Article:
History of the White German Shepherd Dog

In Karleruube Rhineland, on April 3, 1899, the first imported German All-Breed Dog Show was held. A retired military man, Max Von Stephanitz, and his friend, Arthur Meyer, were in search of a "super dog." A dog that was strong, healthy and intelligent, with erect ears, a medium-short, weatherproof coat, an outgoing, friendly nature, high trainability and disciplined. They found Hector, considered the father of the German Shepherd Dog. Hector carried recessive white genes.

With Hector as the foundation dog, other dogs were bred in for various reasons. One factor that was enhanced was the white coat. Many of the early herdsmen preferred the white coat, as it was easier to distinguish the dogs from darker European wolves. For this, such breeds such as the Great Pyrenees, the Kuvasz and the Police Tatra Mountain Dog were introduced.

The most concerted effort to develop a pure strain of white German Shepherds prior to the 1900's was in Alsace-Lorraine in Austria by the powerful Royal House of Hapsburg. It seems the Queen of Hapsburg, as the story goes, wanted white German Shepherds to go with their white gowns and the magnificent Lipizzan horses.

1912 - Anne Tracy of New York imported the first German Shepherds into the United States . White puppies immediately showed up in the first litters.

1917 - The American Kennel Club registered the first white German Shepherds from the New York kennel.

1921 - Von Stephanitz published his book on "The German Shepherd Dog," which included a photo of a celebrated white German Shepherd Dog, Berno v.d., who was a direct descendant of Hector.

During the 1920's and 1930's, with television in America, white German Shepherds, alongside their colored counterparts, became stars to a growing audience of people. Movies like "Rin-Tin-Tin" and "Strongheart," based on the stories of the super dogs of the battlefields endeared the breed to the pubic.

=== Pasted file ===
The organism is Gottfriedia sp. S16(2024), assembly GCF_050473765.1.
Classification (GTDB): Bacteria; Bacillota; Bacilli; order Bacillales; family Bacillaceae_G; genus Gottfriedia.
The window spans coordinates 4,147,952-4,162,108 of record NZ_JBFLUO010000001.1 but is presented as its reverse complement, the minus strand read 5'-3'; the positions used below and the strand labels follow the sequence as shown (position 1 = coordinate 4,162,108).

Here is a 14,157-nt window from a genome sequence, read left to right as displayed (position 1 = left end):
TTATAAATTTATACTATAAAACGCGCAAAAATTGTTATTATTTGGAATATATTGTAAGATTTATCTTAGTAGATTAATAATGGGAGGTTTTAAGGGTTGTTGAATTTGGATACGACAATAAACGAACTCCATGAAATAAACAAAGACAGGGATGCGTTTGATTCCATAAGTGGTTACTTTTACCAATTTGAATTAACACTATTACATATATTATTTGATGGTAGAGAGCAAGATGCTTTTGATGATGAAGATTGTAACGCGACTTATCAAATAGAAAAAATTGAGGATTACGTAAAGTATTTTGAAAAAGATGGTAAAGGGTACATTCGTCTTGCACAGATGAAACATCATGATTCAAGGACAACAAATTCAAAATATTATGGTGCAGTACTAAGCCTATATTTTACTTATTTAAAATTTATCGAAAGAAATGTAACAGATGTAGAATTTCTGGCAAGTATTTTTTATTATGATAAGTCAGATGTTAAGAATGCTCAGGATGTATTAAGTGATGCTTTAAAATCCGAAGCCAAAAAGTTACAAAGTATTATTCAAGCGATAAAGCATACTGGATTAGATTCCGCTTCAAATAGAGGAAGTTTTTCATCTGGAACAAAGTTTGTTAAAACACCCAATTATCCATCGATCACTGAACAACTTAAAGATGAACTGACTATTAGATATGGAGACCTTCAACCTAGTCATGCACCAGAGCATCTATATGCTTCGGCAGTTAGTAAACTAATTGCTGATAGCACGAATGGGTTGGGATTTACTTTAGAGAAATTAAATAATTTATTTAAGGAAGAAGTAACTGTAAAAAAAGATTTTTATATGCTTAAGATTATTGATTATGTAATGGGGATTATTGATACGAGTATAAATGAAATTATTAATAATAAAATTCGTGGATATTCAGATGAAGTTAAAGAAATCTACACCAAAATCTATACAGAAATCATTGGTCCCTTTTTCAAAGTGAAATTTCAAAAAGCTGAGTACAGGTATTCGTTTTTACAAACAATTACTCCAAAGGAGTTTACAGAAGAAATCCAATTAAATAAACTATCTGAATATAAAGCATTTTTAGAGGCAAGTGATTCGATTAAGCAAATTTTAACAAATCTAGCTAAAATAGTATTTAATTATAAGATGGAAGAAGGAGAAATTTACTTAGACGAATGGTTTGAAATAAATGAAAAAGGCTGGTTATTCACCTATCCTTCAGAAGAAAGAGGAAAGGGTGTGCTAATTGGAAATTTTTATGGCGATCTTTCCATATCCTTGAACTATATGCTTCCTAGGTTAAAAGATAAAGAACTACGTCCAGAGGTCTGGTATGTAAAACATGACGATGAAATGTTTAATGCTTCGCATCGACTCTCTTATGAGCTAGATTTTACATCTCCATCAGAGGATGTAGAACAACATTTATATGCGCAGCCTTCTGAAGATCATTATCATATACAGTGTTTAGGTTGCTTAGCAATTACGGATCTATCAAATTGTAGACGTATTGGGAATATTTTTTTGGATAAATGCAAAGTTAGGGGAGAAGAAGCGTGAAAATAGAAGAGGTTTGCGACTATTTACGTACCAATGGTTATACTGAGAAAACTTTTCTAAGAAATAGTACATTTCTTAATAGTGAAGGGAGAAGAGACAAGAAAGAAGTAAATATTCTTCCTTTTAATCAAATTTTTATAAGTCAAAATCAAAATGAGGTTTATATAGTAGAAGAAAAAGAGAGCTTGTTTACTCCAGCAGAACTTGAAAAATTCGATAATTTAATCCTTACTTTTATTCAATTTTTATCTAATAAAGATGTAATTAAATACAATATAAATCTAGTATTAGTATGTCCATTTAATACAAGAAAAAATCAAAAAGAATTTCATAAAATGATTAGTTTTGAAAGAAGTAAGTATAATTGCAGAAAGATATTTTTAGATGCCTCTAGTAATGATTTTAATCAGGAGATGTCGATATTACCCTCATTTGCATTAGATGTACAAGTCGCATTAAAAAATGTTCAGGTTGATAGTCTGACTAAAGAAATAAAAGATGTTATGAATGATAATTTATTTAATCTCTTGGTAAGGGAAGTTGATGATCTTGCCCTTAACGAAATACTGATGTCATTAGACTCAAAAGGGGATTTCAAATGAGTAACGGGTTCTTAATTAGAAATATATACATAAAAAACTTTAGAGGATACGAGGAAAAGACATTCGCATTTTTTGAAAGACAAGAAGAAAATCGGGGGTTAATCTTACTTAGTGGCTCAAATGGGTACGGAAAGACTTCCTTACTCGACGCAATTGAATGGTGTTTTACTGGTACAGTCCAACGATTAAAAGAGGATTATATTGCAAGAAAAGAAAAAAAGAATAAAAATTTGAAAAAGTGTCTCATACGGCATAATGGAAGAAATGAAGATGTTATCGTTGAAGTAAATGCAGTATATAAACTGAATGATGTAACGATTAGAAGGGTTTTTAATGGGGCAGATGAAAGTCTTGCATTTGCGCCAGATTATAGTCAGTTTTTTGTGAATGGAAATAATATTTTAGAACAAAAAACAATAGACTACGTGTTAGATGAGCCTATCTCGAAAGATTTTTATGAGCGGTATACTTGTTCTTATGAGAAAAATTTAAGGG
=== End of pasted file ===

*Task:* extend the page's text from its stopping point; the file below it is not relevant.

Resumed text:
In the 1950's, many white German Shepherds proved to be sensational in obedience trials.

In the 1960's, with the increasing popularity, friction developed between the standard German Shepherd breeders and the white-coated devotees. The white coat gene suddenly became erroneously blamed for the genetic problems existing in the German Shepherd bloodlines. This led to Germany's trying to outlaw the white dogs.

Fanciers of the white German Shepherd Dog were puzzled. White-coated, sheep-guarding and herding breeds have been known for at least 2,000 years, yet had suddenly become undesirable.

In 1964, fanciers in Sacramento, California formed the first White German Shepherd Dog Club to protect these beautiful white dogs.

On April 6, 1968, the American Kennel Club accepted the revised standard from the German Shepherd Dog Club of America, which disqualified the white-coated dogs from the show (breed) rings. This still allowed the white-coated dogs' AKC registration rights to remain intact.

In 1969, white German Shepherd fanciers across the country banned together, following the lead of the Sacramento group, and formed The White German Shepherd Dog Club of America. The organization accepted and adjusted the GSDCA breed standard to allow the white coat color. Soon, specialty shows sponsored by the organization began displaying the white-coated dog to the public. Meanwhile, members showing in AKC obedience rings, tracking, herding trials and temperament testing continued to show everyone that these dogs can compete with the "standard" shepherds, as well as other breeds, in many areas.

The Constitution of the White German Shepherd Dog Club International, Inc. states that the FIRST objective of the Club shall be: "to preserve the name and heritage of the white-coated German Shepherd Dog as an integral and inseparable part of the German Shepherd Dog breed."